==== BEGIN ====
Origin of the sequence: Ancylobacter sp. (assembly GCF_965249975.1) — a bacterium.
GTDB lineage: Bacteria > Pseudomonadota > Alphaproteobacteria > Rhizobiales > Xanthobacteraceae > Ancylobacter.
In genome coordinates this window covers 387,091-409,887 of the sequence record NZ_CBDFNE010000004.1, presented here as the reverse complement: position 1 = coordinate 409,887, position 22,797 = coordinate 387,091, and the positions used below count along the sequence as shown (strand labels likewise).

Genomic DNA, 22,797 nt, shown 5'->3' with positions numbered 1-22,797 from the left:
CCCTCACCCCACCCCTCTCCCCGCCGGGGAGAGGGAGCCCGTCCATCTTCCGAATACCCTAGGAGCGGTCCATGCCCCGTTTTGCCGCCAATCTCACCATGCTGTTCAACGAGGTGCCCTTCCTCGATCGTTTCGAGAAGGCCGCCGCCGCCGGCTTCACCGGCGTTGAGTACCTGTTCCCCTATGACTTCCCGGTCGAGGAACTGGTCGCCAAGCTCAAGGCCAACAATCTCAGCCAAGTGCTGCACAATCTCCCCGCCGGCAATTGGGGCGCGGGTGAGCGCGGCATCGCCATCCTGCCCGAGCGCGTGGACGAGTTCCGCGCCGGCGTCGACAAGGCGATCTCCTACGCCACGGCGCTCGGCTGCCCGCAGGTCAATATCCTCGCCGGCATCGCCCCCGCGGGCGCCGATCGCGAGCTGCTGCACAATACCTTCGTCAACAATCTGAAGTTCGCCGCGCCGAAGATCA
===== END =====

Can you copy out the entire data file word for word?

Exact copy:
Origin of the sequence: Ancylobacter sp. (assembly GCF_965249975.1) — a bacterium.
GTDB lineage: Bacteria > Pseudomonadota > Alphaproteobacteria > Rhizobiales > Xanthobacteraceae > Ancylobacter.
In genome coordinates this window covers 387,091-409,887 of the sequence record NZ_CBDFNE010000004.1, presented here as the reverse complement: position 1 = coordinate 409,887, position 22,797 = coordinate 387,091, and the positions used below count along the sequence as shown (strand labels likewise).

Genomic DNA, 22,797 nt, shown 5'->3' with positions numbered 1-22,797 from the left:
CCCTCACCCCACCCCTCTCCCCGCCGGGGAGAGGGAGCCCGTCCATCTTCCGAATACCCTAGGAGCGGTCCATGCCCCGTTTTGCCGCCAATCTCACCATGCTGTTCAACGAGGTGCCCTTCCTCGATCGTTTCGAGAAGGCCGCCGCCGCCGGCTTCACCGGCGTTGAGTACCTGTTCCCCTATGACTTCCCGGTCGAGGAACTGGTCGCCAAGCTCAAGGCCAACAATCTCAGCCAAGTGCTGCACAATCTCCCCGCCGGCAATTGGGGCGCGGGTGAGCGCGGCATCGCCATCCTGCCCGAGCGCGTGGACGAGTTCCGCGCCGGCGTCGACAAGGCGATCTCCTACGCCACGGCGCTCGGCTGCCCGCAGGTCAATATCCTCGCCGGCATCGCCCCCGCGGGCGCCGATCGCGAGCTGCTGCACAATACCTTCGTCAACAATCTGAAGTTCGCCGCGCCGAAGATCA